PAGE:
Multiple online posts on various websites under the name Kevin Curtis refer to the conspiracy he claimed to uncover when working at a local hospital from 1998 to 2000.
The author wrote that the conspiracy began when he "discovered a refrigerator full of dismembered body parts & organs wrapped in plastic in the morgue of the largest non-metropolitan health care organization in the United States of America."
Curtis wrote that he was trying to "expose various parties within the government, FBI, police departments" for what he believed was "a conspiracy to ruin my reputation in the community as well as an ongoing effort to break down the foundation I worked more than 20 years to build in the country music scene."
In one post, Curtis said he sent letters to Wicker and other politicians.
"I never heard a word from anyone. I even ran into Roger Wicker several different times while performing at special banquets and fundraisers in northeast, Mississippi but he seemed very nervous while speaking with me and would make a fast exit to the door when I engaged in conversation..."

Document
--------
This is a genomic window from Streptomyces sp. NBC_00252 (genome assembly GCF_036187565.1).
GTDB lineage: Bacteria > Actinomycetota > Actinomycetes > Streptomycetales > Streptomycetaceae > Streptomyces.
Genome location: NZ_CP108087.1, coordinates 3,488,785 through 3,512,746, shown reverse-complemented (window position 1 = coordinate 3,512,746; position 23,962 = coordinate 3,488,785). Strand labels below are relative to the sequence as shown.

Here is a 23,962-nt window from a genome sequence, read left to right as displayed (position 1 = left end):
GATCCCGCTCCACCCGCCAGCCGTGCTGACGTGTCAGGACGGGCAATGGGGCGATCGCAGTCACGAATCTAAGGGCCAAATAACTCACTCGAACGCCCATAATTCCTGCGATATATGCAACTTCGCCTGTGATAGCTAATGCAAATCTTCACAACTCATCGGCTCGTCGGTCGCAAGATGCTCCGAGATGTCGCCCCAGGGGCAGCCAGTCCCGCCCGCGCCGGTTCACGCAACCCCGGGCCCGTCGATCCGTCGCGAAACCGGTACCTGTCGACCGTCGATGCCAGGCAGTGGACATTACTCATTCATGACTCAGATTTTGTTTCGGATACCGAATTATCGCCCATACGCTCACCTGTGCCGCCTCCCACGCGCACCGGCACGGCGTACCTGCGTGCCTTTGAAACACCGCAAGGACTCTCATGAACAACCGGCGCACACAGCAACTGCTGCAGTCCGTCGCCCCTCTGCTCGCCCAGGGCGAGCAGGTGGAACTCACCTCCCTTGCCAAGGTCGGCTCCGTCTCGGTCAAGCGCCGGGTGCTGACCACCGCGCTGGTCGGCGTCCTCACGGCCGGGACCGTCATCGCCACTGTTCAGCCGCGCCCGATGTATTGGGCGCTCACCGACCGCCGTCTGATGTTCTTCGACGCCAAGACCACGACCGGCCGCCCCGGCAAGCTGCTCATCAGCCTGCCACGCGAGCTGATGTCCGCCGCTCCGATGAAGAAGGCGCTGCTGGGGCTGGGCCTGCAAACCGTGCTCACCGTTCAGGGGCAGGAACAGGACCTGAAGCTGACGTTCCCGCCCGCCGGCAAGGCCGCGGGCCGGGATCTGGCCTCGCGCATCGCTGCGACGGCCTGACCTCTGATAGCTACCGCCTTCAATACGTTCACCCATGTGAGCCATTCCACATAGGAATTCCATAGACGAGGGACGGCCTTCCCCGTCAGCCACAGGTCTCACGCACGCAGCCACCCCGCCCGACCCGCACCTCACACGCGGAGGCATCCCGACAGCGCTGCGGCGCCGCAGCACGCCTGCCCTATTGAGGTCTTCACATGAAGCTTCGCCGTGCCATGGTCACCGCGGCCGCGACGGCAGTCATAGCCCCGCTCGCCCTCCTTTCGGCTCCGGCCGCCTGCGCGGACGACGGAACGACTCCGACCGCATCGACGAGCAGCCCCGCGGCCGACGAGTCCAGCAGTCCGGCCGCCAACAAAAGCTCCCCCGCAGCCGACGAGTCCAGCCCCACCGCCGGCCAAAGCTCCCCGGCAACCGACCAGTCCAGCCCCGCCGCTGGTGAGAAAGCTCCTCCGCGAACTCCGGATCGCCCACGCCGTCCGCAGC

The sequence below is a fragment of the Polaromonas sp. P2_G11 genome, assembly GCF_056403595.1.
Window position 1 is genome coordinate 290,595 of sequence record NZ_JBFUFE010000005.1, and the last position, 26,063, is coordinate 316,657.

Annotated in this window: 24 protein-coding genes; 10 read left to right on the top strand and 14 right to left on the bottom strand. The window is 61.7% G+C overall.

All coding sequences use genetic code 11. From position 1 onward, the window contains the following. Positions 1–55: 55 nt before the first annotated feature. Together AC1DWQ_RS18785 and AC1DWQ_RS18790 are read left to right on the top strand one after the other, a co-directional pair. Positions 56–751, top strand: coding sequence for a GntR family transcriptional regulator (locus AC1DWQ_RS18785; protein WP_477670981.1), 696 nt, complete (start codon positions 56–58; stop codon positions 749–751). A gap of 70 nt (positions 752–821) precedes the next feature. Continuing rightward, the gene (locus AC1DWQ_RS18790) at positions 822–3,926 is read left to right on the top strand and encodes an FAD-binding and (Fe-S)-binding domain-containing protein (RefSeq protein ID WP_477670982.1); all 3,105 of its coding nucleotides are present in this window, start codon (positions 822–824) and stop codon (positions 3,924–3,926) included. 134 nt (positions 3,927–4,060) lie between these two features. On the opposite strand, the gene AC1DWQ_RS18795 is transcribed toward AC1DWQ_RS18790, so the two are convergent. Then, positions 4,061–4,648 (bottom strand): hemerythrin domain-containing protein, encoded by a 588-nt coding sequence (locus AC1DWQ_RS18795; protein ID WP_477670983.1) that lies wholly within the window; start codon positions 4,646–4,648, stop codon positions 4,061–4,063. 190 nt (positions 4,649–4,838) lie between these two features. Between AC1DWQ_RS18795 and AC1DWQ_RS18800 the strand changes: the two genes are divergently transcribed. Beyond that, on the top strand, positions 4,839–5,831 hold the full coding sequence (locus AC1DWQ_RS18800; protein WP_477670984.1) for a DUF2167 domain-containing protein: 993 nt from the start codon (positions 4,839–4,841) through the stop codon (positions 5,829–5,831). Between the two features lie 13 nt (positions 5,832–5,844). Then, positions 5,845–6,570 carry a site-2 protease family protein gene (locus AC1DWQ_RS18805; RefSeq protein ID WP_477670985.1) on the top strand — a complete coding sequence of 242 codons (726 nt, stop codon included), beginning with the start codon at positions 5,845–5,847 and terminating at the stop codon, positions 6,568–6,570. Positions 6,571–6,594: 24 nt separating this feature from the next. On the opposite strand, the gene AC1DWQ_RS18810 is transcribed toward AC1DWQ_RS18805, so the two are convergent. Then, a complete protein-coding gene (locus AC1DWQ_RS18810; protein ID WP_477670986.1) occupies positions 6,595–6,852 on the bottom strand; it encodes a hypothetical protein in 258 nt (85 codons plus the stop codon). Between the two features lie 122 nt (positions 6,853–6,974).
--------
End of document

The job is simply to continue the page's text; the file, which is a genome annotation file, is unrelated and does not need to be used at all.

Jim Waide, an attorney in Tupelo, Miss., said he was working with Curtis' family Thursday to put together a statement about the man. Waide said the family told him Curtis has been diagnosed as bipolar and was put on medication about three years ago. "It's been a real problem to keep him on his medication," Waide said in a phone interview from Tupelo.
"He has a long history of mental illness," Waide said. "When he is on his medication, he is terrific, he's nice, he's functional. When he's off his medication, that's when there's a problem."
Waide represented Curtis in a federal lawsuit he filed in August 2000 against North Mississippi Medical Center in Tupelo. Curtis claimed employment discrimination. A judge dismissed the case in July 2001. Records show it was "dismissed for failure to prosecute."